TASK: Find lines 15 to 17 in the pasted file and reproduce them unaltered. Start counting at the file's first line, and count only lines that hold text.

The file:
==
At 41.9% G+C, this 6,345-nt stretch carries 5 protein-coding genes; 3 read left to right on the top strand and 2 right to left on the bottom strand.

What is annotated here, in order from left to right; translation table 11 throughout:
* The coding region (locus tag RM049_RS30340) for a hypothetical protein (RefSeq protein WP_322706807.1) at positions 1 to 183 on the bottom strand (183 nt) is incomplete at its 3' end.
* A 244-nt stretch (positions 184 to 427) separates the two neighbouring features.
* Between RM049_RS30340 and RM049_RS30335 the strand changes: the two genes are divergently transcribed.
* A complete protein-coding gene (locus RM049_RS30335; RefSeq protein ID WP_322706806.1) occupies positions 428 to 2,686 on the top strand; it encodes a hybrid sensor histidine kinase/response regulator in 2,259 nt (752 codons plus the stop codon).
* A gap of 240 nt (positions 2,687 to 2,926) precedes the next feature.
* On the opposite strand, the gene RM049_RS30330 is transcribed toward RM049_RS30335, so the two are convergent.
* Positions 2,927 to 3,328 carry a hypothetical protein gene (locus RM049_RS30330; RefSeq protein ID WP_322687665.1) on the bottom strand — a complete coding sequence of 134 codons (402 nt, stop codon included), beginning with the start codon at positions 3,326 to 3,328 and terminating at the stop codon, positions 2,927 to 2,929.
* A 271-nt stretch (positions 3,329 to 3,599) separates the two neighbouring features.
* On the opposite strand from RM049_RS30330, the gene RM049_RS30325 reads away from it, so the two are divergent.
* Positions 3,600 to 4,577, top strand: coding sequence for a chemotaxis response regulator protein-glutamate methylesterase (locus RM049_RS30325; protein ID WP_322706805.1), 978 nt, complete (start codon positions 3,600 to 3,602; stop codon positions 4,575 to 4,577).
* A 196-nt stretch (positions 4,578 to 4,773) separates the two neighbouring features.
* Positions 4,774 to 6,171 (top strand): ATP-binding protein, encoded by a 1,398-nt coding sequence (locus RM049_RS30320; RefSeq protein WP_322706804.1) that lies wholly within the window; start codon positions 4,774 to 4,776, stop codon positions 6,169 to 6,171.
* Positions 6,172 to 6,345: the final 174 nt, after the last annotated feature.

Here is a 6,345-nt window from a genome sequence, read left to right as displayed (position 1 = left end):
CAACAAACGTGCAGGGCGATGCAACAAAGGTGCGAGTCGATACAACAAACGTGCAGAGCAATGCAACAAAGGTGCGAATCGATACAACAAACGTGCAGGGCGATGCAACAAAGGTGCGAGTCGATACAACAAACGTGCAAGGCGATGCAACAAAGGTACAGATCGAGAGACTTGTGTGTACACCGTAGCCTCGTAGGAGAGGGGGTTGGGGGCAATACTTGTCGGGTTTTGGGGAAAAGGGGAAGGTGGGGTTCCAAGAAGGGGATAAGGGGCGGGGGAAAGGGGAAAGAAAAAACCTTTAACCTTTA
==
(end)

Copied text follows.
* Positions 6,172 to 6,345: the final 174 nt, after the last annotated feature.

Here is a 6,345-nt window from a genome sequence, read left to right as displayed (position 1 = left end):
CAACAAACGTGCAGGGCGATGCAACAAAGGTGCGAGTCGATACAACAAACGTGCAGAGCAATGCAACAAAGGTGCGAATCGATACAACAAACGTGCAGGGCGATGCAACAAAGGTGCGAGTCGATACAACAAACGTGCAAGGCGATGCAACAAAGGTACAGATCGAGAGACTTGTGTGTACACCGTAGCCTCGTAGGAGAGGGGGTTGGGGGCAATACTTGTCGGGTTTTGGGGAAAAGGGGAAGGTGGGGTTCCAAGAAGGGGATAAGGGGCGGGGGAAAGGGGAAAGAAAAAACCTTTAACCTTTA